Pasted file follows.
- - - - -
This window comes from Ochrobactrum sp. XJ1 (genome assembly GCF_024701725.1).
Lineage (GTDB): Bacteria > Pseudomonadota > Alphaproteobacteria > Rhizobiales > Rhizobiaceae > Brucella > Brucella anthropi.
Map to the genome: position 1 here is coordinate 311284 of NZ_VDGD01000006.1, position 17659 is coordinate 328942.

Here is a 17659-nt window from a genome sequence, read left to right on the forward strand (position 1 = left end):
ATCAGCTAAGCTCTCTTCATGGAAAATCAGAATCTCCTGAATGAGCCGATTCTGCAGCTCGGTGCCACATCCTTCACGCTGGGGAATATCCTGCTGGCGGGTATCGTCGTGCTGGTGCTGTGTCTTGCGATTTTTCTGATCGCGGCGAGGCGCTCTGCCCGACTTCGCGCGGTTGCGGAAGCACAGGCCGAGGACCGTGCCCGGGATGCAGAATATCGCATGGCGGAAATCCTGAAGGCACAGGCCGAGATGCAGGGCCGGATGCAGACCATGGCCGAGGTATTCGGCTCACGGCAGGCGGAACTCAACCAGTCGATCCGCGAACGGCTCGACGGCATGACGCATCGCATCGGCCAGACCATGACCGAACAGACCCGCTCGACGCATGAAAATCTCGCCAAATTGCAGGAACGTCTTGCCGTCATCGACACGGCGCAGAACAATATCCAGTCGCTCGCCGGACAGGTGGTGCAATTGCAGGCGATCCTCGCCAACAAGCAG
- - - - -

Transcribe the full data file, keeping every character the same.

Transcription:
This window comes from Ochrobactrum sp. XJ1 (genome assembly GCF_024701725.1).
Lineage (GTDB): Bacteria > Pseudomonadota > Alphaproteobacteria > Rhizobiales > Rhizobiaceae > Brucella > Brucella anthropi.
Map to the genome: position 1 here is coordinate 311284 of NZ_VDGD01000006.1, position 17659 is coordinate 328942.

Here is a 17659-nt window from a genome sequence, read left to right on the forward strand (position 1 = left end):
ATCAGCTAAGCTCTCTTCATGGAAAATCAGAATCTCCTGAATGAGCCGATTCTGCAGCTCGGTGCCACATCCTTCACGCTGGGGAATATCCTGCTGGCGGGTATCGTCGTGCTGGTGCTGTGTCTTGCGATTTTTCTGATCGCGGCGAGGCGCTCTGCCCGACTTCGCGCGGTTGCGGAAGCACAGGCCGAGGACCGTGCCCGGGATGCAGAATATCGCATGGCGGAAATCCTGAAGGCACAGGCCGAGATGCAGGGCCGGATGCAGACCATGGCCGAGGTATTCGGCTCACGGCAGGCGGAACTCAACCAGTCGATCCGCGAACGGCTCGACGGCATGACGCATCGCATCGGCCAGACCATGACCGAACAGACCCGCTCGACGCATGAAAATCTCGCCAAATTGCAGGAACGTCTTGCCGTCATCGACACGGCGCAGAACAATATCCAGTCGCTCGCCGGACAGGTGGTGCAATTGCAGGCGATCCTCGCCAACAAGCAG